Drip Irrigation : Something New in Onion
Experiment shows that drip irrigation in onion can increase yield by as much as four times. This could make onion farming more competitive in the face of cheap imports.
Onion farming has become very erratic, says 44-year-old Joseph Eugenio of San Jose City, Nueva Ecija, who has been growing the crop for at least 20 years. One year, the price may be high but at other times, the price could be below production cost. The fumigate price in San Jose last April 3, for instance, was P6 per kilo. At this rate, if one is using the old traditional method of growing onion, the farmer could hardly break even. Thus, one has to try unproved techniques to increase production so one could make a profit.
Thus, when Eugenio was asked by Netafim, the Israeli drip irrigation company, to try the drip system, he did not hesitate to adopt the technology. He planted 400 grams or one can of Red Pinoy seeds in 2,000 square meters using drippers supplied by Netafim.
We witnessed the harvesting of the crop at a harvest festival last April 3 where Eugenio got a yield of 187.5 netbags from that one can of seeds. Each bag weighed 27 kilos butis considered by the traders as 25 kilos, the extra two kilos being allowance for shrinkage.
Under the traditional system of growing onion, Eugenio said, one usually gets 45 netbags. With drip irrigation, Eugenio got four times! Thus, at that rate of production, the farmer could still make a profit even if the price in the market is low. (One usual cause of low prices is the oversupply brought about by cheap onions from China which may be legally or illegally imported.)
Of course, there is an added cost in adopting the drip system but Eugenio said that could be recovered with the greatly increased yield. The driplines are reusable for several years so the initial cost could be depreciated over a number of years.
Eugenio is totally sold to the use of drip irrigation for a number of good reasons. Besides higher yield, the harvest is also of better quality. He explains that bulbs are very uniform. They are heavier and with firmer texture, hence they have a longer shelf life. We weighed one bulb during our visit and got 97 grams. The bulb grown the traditional way, on the other hand, weighed 65 grams.
Growing onion the drip irrigation way is also very convenient, according to Eugenio. He just opens the valve for a few minutes a day and all the plants get their dose of moisture for their proper growth and development. Fertilizer is also applied through the driplines every other day. Very little fertilizer is needed, only 3.4 kg of fertilizers every other day or about a hundred kilos for the entire crop on 2,000 square meters. Fertilizing is very precise so that each plant receives its fair share of the nourishment. Under the traditional system where the fertilizer is broadcasted, the distribution may not be very uniform.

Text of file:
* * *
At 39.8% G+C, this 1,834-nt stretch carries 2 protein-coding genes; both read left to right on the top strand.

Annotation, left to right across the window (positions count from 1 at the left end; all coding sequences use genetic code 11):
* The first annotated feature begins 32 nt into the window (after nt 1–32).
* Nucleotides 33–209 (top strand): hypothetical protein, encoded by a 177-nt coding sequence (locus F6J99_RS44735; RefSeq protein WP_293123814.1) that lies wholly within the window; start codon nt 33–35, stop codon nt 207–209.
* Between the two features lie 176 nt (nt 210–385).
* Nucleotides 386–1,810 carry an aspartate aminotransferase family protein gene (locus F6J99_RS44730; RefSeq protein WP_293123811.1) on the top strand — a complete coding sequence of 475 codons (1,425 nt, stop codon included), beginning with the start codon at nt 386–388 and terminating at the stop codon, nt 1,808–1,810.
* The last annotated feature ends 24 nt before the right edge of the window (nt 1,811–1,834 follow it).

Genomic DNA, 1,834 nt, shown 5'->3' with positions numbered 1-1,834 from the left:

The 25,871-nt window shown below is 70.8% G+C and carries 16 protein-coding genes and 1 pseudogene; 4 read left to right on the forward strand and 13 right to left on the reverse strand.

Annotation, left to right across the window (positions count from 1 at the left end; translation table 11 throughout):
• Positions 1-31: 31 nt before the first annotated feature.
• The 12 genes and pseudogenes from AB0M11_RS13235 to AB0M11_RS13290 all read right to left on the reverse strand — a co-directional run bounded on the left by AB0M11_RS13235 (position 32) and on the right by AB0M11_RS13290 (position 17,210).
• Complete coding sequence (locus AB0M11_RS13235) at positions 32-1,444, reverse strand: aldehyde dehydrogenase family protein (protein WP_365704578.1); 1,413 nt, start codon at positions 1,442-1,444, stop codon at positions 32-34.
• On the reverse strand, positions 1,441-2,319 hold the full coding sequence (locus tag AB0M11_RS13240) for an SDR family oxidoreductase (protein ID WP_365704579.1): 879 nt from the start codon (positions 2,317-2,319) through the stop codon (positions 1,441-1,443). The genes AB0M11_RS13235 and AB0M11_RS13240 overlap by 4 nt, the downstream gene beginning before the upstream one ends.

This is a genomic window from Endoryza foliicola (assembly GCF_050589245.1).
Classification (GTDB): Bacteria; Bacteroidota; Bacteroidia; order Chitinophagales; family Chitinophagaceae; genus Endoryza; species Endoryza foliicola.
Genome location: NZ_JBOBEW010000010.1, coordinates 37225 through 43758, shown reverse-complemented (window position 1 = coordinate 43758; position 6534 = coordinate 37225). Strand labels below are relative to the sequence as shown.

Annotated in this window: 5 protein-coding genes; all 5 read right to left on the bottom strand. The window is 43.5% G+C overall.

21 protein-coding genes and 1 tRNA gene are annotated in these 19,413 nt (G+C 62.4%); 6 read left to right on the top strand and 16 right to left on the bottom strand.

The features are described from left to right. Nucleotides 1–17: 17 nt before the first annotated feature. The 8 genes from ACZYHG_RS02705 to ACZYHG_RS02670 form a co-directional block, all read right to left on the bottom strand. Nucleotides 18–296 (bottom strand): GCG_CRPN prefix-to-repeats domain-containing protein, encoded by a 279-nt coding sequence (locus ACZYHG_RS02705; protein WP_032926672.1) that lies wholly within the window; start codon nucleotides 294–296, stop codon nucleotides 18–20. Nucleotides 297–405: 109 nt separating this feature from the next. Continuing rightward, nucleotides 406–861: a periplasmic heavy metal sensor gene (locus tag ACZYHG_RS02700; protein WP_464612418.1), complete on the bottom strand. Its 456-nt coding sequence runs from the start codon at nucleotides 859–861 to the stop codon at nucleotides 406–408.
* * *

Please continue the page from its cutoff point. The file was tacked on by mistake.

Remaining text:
Drip irrigation was tried on onion for the first time in Eugenio’s farm as far as the Netafim people are concerned. Emie Siojo, an engineer of the company, revealed that they got the idea from India where the technology has been adopted with outstanding results.
The 2,000 sq.m. field of Eugenio was divided into 36 plots, each measuring 25 meters long, 80 cm wide and 20 cm high. Six rows of seedlings distanced 10 cm apart were planted in each plot. Two driplines were also installed per plot.
The seeds were germinated on November 17, 2006 and planted in the field last January 7. When the plants were still small, the driplines were opened for only 15 minutes each day. Later, the drippers were open up to 33 minutes a day. The water comes from an elevated plastic tank simply by gravity.
At the harvest festival, about 50 farmers from Nueva Ecija attended. Netafim technicians such as Riza Simora explained the advantages of drip irrigation and how it works. On the other hand, Tom Brillo of East-West Seed which supplies Red Pinoy seeds also talked on the importance of using quality seeds and improved production techniques. Of course, Joseph Eugenio also discussed his exciting experience with drip irrigation.
By the way, Joseph is an agriculture graduate from the Central Luzon State University, major in soil science. Instead of seeking employment after graduation, he opted to become a full-time farmer. He grows rice on eight hectares and onions on a smaller area after rice.